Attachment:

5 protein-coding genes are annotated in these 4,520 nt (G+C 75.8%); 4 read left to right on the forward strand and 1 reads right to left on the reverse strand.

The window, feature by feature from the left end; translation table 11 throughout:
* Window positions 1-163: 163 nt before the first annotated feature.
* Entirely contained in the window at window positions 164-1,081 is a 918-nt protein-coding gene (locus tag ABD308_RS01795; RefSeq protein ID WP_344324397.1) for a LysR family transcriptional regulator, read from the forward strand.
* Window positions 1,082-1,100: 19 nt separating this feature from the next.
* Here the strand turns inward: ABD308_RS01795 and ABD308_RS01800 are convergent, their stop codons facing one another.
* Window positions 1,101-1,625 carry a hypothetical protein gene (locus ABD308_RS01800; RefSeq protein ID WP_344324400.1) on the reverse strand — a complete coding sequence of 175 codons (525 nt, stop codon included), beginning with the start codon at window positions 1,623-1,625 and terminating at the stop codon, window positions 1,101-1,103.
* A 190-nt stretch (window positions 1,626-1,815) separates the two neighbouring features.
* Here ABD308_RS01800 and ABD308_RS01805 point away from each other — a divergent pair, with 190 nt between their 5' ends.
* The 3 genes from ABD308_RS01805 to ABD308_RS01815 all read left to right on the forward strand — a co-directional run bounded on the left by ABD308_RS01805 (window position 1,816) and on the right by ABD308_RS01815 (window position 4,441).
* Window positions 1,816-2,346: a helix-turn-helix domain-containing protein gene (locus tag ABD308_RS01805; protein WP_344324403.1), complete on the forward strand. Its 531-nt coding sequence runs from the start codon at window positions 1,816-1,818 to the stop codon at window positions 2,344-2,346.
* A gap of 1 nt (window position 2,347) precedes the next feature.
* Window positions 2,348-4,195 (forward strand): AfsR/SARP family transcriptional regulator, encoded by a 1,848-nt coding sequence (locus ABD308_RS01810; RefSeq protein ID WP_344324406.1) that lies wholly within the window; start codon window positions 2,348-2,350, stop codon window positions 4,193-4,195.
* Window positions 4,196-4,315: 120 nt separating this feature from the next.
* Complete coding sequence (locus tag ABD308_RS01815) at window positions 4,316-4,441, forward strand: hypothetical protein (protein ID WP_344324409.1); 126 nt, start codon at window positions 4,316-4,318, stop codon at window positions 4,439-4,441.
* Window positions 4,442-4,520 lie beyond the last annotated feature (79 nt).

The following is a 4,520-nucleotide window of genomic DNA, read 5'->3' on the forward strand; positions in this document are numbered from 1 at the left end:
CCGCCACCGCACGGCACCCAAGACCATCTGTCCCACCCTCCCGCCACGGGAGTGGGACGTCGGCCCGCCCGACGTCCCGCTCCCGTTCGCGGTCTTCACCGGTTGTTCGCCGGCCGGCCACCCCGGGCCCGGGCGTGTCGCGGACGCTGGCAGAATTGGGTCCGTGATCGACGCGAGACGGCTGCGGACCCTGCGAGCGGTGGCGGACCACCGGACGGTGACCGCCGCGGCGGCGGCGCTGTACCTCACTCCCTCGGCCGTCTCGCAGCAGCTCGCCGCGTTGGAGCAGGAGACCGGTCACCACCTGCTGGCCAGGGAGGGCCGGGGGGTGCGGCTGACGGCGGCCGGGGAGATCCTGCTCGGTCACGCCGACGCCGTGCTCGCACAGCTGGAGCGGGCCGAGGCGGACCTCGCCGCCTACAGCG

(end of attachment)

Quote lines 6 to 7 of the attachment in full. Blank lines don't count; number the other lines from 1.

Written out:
* Here the strand turns inward: ABD308_RS01795 and ABD308_RS01800 are convergent, their stop codons facing one another.
* Window positions 1,101-1,625 carry a hypothetical protein gene (locus ABD308_RS01800; RefSeq protein ID WP_344324400.1) on the reverse strand — a complete coding sequence of 175 codons (525 nt, stop codon included), beginning with the start codon at window positions 1,623-1,625 and terminating at the stop codon, window positions 1,101-1,103.